A police officer in Utah has found herself in serious hot water after a series of lawsuits revealed she may have built her reputation as a tough cop on a foundation of fake DUI arrests. The Utah Highway Patrol member developed a reputation as a prolific arresting officer, hauling away thousands of suspected drunk drivers. Her reputation was so legendary in fact that one supervisor described her abilities as “uncanny.” Uncanny indeed.
The officer, Lisa Steed, was so revered in her department hat she became the first woman to ever be awarded “Trooper of the Year.” The praise didn’t stop there; Steed was considered a rising star and received constant praise for her record setting number of arrests.
Thankfully for innocent drivers in Utah, the rising star appears to have faded fast. Steed was recently fired by the Utah Highway Patrol and is now facing a number of lawsuits alleging bogus DUI arrests and false police reports. One case involved a man who was stopped for swerving and booked on DUI charges despite passing a field sobriety test and having a BAC of 0.00.
So far two victims have filed suit but many expect news of Steed’s firing to result in dozens or even hundreds more coming forward. In fact, the attorneys in the first case are asking that it be turned into a class action. Though her career began in 2002, attorneys believe 2006 is when the bulk of the suspicious arrests began and since that time Steed may have pulled over as many as 1,500 people on suspicion of drunk driving.
The suit, which also names the Utah Highway Patrol as a defendant, claims that the department ignored what should have been clear indications of Steed’s wrongdoing. Her consistently better-than-average DUI arrest performance should never have been ignored for so long. The numbers reveal just how far outside the normal range Steed was operating. In 2009, Steed was named a member of the Highway Patrol’s DUI unit. Her performance that first year was unprecedented: 400 DUI arrests. The number was amazing and set a departmental record. Even more shocking was that her 400 arrests were more than twice as many as any other member of the Highway Patrol. Rather than balk, her bosses gave her a special award.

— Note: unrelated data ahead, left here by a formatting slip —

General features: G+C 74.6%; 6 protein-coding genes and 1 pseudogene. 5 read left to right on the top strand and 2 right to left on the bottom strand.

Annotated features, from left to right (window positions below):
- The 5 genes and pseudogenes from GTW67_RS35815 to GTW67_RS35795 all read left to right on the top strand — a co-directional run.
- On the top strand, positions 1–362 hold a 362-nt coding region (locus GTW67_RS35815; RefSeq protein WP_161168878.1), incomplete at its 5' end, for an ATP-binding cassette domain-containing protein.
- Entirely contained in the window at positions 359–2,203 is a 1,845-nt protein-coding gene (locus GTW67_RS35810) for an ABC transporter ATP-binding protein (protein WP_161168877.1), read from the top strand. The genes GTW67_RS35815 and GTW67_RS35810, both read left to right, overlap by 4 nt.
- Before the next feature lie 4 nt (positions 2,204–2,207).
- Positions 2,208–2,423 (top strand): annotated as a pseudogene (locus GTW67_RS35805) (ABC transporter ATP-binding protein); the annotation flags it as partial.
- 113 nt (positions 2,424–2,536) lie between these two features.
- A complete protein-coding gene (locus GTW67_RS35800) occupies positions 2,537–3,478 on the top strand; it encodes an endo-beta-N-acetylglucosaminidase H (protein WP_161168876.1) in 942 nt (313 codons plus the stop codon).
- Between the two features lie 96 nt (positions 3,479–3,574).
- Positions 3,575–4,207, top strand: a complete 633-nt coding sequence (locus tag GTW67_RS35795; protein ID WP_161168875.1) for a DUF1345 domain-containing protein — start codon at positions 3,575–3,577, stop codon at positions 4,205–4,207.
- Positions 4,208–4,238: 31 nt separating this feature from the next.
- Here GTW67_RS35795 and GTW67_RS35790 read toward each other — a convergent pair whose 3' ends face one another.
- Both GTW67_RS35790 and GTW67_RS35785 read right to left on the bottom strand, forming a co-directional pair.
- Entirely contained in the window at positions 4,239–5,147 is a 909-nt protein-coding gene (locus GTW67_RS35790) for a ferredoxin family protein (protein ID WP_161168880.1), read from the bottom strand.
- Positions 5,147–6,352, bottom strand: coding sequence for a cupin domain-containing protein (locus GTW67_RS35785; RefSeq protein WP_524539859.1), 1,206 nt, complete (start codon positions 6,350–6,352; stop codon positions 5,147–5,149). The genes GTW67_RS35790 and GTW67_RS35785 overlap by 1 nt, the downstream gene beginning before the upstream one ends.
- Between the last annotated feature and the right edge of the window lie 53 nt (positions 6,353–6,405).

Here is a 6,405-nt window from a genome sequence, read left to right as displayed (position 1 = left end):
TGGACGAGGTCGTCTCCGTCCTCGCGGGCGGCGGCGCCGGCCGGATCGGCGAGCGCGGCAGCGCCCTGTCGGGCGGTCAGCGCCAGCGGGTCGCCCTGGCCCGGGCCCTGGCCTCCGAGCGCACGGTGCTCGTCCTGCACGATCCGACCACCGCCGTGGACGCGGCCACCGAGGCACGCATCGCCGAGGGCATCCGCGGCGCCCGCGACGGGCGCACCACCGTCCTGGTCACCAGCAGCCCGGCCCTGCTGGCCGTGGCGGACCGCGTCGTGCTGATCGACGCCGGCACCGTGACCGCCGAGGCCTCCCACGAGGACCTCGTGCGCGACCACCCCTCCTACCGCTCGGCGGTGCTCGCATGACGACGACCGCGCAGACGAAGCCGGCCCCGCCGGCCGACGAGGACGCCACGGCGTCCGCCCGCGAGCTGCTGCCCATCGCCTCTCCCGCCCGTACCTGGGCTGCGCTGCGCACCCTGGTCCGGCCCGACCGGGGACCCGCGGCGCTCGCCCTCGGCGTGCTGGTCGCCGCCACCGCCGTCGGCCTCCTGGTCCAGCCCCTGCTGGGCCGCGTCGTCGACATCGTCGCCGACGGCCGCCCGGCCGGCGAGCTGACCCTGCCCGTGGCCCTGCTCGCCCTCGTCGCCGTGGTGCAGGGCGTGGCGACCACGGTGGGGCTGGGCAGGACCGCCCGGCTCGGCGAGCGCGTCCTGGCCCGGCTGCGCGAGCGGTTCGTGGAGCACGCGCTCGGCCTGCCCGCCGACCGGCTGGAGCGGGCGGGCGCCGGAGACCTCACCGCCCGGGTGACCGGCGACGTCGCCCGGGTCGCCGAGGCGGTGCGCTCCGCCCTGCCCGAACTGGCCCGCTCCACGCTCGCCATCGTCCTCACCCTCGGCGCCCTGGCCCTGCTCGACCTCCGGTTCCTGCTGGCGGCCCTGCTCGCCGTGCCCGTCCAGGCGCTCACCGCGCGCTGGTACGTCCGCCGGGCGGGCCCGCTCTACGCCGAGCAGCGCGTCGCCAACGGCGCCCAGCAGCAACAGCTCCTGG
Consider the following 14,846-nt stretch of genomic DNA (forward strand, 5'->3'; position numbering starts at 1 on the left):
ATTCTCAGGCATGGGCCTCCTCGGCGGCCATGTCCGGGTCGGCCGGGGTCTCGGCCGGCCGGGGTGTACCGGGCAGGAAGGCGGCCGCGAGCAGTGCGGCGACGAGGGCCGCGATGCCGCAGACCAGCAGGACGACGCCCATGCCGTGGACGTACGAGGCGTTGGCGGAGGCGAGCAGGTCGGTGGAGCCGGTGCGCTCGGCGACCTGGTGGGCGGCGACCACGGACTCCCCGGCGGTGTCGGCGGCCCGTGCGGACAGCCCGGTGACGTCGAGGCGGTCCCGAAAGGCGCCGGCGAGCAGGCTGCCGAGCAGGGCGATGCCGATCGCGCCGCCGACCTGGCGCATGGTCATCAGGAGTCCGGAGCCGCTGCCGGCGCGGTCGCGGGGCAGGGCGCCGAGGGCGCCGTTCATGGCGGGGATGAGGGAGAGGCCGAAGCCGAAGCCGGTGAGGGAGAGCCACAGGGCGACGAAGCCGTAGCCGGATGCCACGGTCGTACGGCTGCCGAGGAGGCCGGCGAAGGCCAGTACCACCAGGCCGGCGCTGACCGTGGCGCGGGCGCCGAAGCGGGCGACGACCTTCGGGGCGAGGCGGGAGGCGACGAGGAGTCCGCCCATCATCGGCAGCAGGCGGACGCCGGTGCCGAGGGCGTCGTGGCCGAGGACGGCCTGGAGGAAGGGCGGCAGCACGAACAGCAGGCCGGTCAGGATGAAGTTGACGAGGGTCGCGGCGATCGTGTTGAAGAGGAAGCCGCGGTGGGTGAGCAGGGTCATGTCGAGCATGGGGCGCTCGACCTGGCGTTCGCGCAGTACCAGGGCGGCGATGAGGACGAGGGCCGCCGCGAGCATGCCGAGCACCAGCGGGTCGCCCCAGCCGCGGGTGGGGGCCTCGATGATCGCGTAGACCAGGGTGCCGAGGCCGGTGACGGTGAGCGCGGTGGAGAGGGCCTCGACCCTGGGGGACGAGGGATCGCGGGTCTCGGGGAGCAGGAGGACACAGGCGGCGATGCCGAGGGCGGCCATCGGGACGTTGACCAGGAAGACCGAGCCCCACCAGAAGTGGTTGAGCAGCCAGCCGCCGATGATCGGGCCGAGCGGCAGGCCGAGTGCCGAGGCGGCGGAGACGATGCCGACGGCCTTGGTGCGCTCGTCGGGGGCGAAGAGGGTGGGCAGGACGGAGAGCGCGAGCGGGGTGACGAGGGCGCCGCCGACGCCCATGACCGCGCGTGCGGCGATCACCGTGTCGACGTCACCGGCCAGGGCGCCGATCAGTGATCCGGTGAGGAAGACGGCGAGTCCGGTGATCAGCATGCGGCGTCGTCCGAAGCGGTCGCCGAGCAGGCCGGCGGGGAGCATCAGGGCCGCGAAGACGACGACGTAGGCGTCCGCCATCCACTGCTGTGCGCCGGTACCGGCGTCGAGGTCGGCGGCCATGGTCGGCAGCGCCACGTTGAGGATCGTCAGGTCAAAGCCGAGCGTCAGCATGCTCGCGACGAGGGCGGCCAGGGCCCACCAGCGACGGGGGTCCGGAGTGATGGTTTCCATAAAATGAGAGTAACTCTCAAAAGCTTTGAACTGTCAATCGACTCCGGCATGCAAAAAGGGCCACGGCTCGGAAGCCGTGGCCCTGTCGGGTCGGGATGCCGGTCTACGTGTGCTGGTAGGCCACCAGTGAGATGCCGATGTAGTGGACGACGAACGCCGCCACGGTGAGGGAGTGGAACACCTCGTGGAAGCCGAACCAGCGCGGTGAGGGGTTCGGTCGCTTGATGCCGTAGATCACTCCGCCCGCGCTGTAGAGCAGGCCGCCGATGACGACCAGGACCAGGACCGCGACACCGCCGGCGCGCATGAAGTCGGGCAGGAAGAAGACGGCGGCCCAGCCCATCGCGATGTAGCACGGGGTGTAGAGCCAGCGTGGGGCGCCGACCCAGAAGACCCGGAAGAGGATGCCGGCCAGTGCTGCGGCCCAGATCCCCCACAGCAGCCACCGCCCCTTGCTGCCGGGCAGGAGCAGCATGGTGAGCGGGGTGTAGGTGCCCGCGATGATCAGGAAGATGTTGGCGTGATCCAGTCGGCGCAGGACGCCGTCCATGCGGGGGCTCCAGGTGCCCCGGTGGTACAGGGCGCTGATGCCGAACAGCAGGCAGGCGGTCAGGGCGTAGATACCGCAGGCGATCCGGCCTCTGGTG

By 2012, Steed’s shine had begun to fade. In one case she admitted to leaving her microphone in her vehicle while making a stop so that her bosses would not know she had been violating department regulations. A few months later another trial went so badly that the prosecutor in charge informed the Highway Patrol that he would no longer prosecute any DUI cases that relied solely on Steed’s testimony.
By the fall, an internal memo had been issued that noted a series of questionable arrests by Steed and how in the majority of her DUI cases there were few if any indications of intoxication among the suspects. A month later Steed was taken off road patrol and, soon thereafter, fired.
The tragedy for those that were caught up in Steed’s misdeeds is great. One victim says his arrest cost him his security clearance and almost his job. Another spent thousands of dollars on attorneys, all to fight what were fictitious charges. Dozens of others lost days off of work and suffered the embarrassment of having to go before a judge on drunk driving charges despite having done nothing wrong. Each fake arrest resulted in serious disruption to innocent citizens’ lives.
For her part, Steed has vehemently denied any wrongdoing. Her attorney says that Steed was an honorable officer and is now in the midst of appealing her firing and trying to get her old job back. We can only hope her supervisors keep her off the job and away from the public.
Source: “Utah Highway Patrol trooper accused of false DUI arrests, lawsuit says,” by Cheryl Chumley, published at WashingtonTimes.com.